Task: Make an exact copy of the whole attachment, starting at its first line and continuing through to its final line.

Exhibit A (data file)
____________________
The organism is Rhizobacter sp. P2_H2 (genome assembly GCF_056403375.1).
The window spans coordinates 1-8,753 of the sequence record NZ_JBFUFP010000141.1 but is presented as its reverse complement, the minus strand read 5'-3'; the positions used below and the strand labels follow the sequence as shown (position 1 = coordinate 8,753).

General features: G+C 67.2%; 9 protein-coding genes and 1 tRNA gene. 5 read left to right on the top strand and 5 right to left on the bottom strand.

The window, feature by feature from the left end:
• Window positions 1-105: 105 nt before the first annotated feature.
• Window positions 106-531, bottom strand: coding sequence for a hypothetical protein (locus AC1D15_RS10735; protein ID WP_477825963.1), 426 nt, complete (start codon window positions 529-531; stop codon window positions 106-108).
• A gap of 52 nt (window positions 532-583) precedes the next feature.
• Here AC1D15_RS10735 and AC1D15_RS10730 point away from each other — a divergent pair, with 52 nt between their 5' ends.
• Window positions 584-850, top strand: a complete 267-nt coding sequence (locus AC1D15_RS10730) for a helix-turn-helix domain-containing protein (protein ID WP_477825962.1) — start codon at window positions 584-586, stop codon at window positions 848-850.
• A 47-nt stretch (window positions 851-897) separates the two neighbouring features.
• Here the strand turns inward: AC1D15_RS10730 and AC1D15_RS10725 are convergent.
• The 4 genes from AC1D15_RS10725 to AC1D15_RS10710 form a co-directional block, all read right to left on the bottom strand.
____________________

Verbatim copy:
The organism is Rhizobacter sp. P2_H2 (genome assembly GCF_056403375.1).
The window spans coordinates 1-8,753 of the sequence record NZ_JBFUFP010000141.1 but is presented as its reverse complement, the minus strand read 5'-3'; the positions used below and the strand labels follow the sequence as shown (position 1 = coordinate 8,753).

General features: G+C 67.2%; 9 protein-coding genes and 1 tRNA gene. 5 read left to right on the top strand and 5 right to left on the bottom strand.

The window, feature by feature from the left end:
• Window positions 1-105: 105 nt before the first annotated feature.
• Window positions 106-531, bottom strand: coding sequence for a hypothetical protein (locus AC1D15_RS10735; protein ID WP_477825963.1), 426 nt, complete (start codon window positions 529-531; stop codon window positions 106-108).
• A gap of 52 nt (window positions 532-583) precedes the next feature.
• Here AC1D15_RS10735 and AC1D15_RS10730 point away from each other — a divergent pair, with 52 nt between their 5' ends.
• Window positions 584-850, top strand: a complete 267-nt coding sequence (locus AC1D15_RS10730) for a helix-turn-helix domain-containing protein (protein ID WP_477825962.1) — start codon at window positions 584-586, stop codon at window positions 848-850.
• A 47-nt stretch (window positions 851-897) separates the two neighbouring features.
• Here the strand turns inward: AC1D15_RS10730 and AC1D15_RS10725 are convergent.
• The 4 genes from AC1D15_RS10725 to AC1D15_RS10710 form a co-directional block, all read right to left on the bottom strand.